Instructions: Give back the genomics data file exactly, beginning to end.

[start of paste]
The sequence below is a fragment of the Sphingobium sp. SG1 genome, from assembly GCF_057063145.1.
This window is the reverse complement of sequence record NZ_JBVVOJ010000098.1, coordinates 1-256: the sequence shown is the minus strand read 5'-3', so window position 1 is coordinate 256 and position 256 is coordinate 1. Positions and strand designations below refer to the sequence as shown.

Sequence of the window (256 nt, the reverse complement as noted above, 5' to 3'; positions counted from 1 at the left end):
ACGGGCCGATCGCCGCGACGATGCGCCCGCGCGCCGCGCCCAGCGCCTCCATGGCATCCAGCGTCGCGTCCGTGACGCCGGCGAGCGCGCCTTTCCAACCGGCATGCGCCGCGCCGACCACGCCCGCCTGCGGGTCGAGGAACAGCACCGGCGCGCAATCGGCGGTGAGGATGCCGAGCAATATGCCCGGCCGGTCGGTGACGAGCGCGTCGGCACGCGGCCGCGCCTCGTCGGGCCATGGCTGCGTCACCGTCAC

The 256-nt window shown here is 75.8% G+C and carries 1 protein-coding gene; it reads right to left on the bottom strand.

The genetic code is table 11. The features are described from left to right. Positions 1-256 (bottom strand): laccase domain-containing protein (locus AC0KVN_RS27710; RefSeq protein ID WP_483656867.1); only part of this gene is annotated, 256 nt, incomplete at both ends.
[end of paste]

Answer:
The sequence below is a fragment of the Sphingobium sp. SG1 genome, from assembly GCF_057063145.1.
This window is the reverse complement of sequence record NZ_JBVVOJ010000098.1, coordinates 1-256: the sequence shown is the minus strand read 5'-3', so window position 1 is coordinate 256 and position 256 is coordinate 1. Positions and strand designations below refer to the sequence as shown.

Sequence of the window (256 nt, the reverse complement as noted above, 5' to 3'; positions counted from 1 at the left end):
ACGGGCCGATCGCCGCGACGATGCGCCCGCGCGCCGCGCCCAGCGCCTCCATGGCATCCAGCGTCGCGTCCGTGACGCCGGCGAGCGCGCCTTTCCAACCGGCATGCGCCGCGCCGACCACGCCCGCCTGCGGGTCGAGGAACAGCACCGGCGCGCAATCGGCGGTGAGGATGCCGAGCAATATGCCCGGCCGGTCGGTGACGAGCGCGTCGGCACGCGGCCGCGCCTCGTCGGGCCATGGCTGCGTCACCGTCAC

The 256-nt window shown here is 75.8% G+C and carries 1 protein-coding gene; it reads right to left on the bottom strand.

The genetic code is table 11. The features are described from left to right. Positions 1-256 (bottom strand): laccase domain-containing protein (locus AC0KVN_RS27710; RefSeq protein ID WP_483656867.1); only part of this gene is annotated, 256 nt, incomplete at both ends.